Admissions officers will also be on the lookout for “over coaching” that could jeopardize admissions. The goal is to make the process authentic, honest and ethical. The report recommends relieving undue pressure associated with admissions tests – moving to making tests optional, clearly indicating how much they really count, and discouraging applicants from taking them more than twice. Colleges should be asked to justify the use of these tests by providing data that indicates how scores relate to academic performance at their particular institution. (I believe they added this recommendation because they know there is little to no correlation between the test scores and academic performance.) And finally the report advocates expanding students’ thinking about what makes a college “good.” There are a broad range of excellent colleges outside the so-called elite colleges, and many paths to professional success. Students and parents need to learn to care more about the right fit and not the status.
The second recommendation is promoting more meaningful contributions to others, community service, and engagement with the public good. The report recommends meaningful service that is sustained – and that students be able to demonstrate ethical and emotional awareness of the value of their service. The admissions offices will be wise to those who game the system. Volunteering in exotic locales will no longer place one at an advantage. Volunteering at many places to build a list will also not be welcomed. Admissions professionals will be putting more emphasis on students who work collectively in a group to make changes in the community, or in the student’s school. And they will be looking for service that develops a sense of gratitude, and sense of responsibility for the future.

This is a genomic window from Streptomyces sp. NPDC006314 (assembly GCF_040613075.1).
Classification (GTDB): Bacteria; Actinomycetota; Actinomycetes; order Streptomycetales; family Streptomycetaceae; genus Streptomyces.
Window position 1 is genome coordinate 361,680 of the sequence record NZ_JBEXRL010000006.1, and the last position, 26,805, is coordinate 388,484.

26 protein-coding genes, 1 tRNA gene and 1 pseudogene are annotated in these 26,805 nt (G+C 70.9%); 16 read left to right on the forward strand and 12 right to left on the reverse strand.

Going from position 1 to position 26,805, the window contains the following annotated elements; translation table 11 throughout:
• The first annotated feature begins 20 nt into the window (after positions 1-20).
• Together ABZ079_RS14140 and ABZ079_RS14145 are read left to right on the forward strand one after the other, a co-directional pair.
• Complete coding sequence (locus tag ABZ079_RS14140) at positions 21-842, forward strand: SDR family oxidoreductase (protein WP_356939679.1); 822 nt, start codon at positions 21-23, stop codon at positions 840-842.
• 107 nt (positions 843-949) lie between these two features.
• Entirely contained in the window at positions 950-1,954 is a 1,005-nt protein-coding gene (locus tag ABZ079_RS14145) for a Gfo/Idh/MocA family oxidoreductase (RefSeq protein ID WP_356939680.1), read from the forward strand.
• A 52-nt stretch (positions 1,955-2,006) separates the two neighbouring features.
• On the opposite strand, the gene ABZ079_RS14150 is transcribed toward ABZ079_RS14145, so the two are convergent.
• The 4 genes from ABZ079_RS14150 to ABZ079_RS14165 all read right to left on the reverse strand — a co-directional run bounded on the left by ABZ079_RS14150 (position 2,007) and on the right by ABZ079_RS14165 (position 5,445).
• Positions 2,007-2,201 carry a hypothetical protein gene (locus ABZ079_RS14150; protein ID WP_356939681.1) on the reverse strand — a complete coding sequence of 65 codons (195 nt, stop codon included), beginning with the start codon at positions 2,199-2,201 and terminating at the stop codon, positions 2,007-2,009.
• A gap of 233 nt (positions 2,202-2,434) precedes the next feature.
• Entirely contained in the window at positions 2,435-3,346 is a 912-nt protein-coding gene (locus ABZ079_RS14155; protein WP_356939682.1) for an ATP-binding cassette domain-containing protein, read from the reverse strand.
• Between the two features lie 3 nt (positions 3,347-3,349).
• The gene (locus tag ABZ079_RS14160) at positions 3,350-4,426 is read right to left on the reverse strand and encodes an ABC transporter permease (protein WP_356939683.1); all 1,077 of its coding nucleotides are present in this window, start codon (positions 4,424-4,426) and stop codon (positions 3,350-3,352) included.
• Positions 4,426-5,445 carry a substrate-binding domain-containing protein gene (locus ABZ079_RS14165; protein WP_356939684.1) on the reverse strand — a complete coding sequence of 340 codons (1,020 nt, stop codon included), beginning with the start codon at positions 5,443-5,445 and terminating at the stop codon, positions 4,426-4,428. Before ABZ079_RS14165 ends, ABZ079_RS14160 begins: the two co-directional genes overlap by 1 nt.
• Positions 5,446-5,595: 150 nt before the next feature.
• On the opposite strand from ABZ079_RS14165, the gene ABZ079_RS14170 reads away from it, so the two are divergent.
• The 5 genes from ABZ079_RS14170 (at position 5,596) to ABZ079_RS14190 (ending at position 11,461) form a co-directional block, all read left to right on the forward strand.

The third recommendation is assessing students’ ethical engagement and contributions to others in ways that reflect varying types of family and community contributions across race, culture and class. Contributing to one’s family will now be seen as valuable, whether it is babysitting a younger sibling so parents can work, or helping with family income and responsibilities. The report also recommends that what needs to be weighed is whether students are ethically responsible, and concerned for others in their communities – day to day conduct over stints of service.
These recommended changes are long overdue. It will take time for them to take place, and they will be implemented differently from college to college. But the message is clear. Colleges are owning responsibility for the unhealthy culture they have created, and now they are beginning to do their part to change that culture.
They cannot do it alone. It is time for parents to internalize these very recommendations, and encourage their children to balance academic achievement with becoming a good person, and committing to the common good through service and ethical conduct. Parents need to redirect their children away from working for good grades, and focus on real learning. These messages must come from the home.
And finally, Hillel will continue to do its part by focusing on learning, helping children to acquire skills that will prepare them for the world they will inherit, helping students to discover their talents and passions, and through our Jewish tradition and values, teach children to be responsible to the community.
The direction colleges are headed is what Hillel does naturally. As we have been saying for a long time, and now schools of higher education are catching on – Mind and Soul are better together!
You can read the entire report here.